ICS Magazine

Fed Raises Interest Rate to 2.25 Percent

December 14, 2004
WASHINGTON (Reuters) - The Federal Reserve raised U.S. interest rates on Tuesday by a quarter-percentage point for the fifth time this year and said it will keep gradually lifting them from rock-bottom levels to forestall inflation.

The unanimous and widely expected decision by the central bank's policy-setting Federal Open Market Committee moves the benchmark federal funds rate -- which affects credit costs throughout the economy -- to 2.25 percent from 2 percent.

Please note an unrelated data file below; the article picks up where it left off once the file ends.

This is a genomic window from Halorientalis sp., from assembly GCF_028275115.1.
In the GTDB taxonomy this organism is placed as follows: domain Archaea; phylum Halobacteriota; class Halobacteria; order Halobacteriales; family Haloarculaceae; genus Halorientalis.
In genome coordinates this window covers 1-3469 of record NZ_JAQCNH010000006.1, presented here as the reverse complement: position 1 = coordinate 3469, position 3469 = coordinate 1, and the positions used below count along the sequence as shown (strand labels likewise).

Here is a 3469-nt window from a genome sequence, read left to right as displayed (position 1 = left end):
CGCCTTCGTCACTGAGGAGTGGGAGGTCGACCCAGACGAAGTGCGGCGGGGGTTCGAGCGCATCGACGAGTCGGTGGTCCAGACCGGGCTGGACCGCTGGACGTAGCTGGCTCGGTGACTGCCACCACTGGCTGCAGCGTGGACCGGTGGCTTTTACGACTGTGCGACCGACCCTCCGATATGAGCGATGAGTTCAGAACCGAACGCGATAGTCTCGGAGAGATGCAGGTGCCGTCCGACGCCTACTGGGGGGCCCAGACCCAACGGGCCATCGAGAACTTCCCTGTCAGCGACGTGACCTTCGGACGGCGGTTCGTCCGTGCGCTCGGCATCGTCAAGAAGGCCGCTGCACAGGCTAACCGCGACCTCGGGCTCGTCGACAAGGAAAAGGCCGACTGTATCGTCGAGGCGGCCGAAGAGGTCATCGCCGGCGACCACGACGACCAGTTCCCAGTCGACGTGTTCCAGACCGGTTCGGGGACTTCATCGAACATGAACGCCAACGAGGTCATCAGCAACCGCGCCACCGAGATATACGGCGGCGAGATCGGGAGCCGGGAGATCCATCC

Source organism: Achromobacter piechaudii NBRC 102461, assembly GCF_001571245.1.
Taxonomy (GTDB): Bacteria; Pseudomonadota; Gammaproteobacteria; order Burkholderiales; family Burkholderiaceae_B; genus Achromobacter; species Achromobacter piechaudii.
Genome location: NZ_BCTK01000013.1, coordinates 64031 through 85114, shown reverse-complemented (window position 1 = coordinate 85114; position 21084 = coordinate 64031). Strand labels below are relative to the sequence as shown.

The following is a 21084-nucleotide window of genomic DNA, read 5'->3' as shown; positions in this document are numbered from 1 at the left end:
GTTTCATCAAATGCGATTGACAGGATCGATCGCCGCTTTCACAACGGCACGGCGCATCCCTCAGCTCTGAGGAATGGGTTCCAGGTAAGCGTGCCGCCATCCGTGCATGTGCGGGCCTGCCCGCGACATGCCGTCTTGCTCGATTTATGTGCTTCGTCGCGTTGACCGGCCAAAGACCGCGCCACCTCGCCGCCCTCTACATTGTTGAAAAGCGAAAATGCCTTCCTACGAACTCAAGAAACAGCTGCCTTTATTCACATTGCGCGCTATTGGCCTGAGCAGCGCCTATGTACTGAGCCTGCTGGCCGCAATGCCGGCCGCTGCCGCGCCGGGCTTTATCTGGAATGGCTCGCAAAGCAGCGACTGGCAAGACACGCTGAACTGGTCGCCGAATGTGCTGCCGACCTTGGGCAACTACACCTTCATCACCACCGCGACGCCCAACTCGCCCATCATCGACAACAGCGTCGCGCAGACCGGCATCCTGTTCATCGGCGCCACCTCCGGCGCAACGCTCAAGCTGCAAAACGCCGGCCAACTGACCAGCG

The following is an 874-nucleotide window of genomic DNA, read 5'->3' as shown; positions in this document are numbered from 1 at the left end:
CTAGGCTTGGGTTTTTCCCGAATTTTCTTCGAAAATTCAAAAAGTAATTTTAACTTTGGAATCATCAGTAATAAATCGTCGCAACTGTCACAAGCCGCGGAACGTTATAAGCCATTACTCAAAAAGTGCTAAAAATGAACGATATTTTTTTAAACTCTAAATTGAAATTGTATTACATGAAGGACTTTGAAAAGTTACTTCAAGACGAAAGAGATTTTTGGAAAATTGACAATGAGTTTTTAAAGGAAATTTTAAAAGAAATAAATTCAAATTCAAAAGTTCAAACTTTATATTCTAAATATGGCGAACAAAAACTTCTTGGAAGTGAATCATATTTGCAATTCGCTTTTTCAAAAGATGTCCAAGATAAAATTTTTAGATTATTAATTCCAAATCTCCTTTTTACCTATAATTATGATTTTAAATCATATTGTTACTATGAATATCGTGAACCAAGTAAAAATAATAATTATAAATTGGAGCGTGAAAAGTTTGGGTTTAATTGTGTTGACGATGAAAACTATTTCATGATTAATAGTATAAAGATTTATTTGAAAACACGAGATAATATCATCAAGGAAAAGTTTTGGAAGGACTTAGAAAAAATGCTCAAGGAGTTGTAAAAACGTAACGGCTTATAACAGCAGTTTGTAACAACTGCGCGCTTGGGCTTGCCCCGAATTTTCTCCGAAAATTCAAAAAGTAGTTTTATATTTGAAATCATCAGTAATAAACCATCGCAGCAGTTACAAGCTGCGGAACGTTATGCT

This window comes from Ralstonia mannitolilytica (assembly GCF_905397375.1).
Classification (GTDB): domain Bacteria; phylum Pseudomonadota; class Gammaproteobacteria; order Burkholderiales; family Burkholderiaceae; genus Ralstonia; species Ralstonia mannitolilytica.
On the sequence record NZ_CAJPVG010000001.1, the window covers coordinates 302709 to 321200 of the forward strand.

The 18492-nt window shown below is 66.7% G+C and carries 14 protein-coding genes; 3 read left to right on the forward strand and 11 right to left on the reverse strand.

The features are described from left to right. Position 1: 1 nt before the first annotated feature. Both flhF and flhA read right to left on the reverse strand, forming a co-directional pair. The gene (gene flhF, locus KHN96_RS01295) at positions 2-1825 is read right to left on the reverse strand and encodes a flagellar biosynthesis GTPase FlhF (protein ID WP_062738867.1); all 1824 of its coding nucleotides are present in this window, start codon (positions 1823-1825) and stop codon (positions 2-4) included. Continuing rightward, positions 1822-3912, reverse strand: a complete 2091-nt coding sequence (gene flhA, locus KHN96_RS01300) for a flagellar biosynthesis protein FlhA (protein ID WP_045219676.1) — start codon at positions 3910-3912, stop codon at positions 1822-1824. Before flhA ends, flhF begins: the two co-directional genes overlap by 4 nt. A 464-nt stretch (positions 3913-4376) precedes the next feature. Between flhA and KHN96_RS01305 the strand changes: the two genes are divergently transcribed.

The Fed began to lift rates in June from a 1958 low of 1 percent and is poised to move them higher still as long as the economy continues its steady march forward.

A few analysts had wondered whether the Fed would warn about a heightened risk of upward price pressures, but the central bank said risks to the economy remained balanced between inflation and renewed weakness.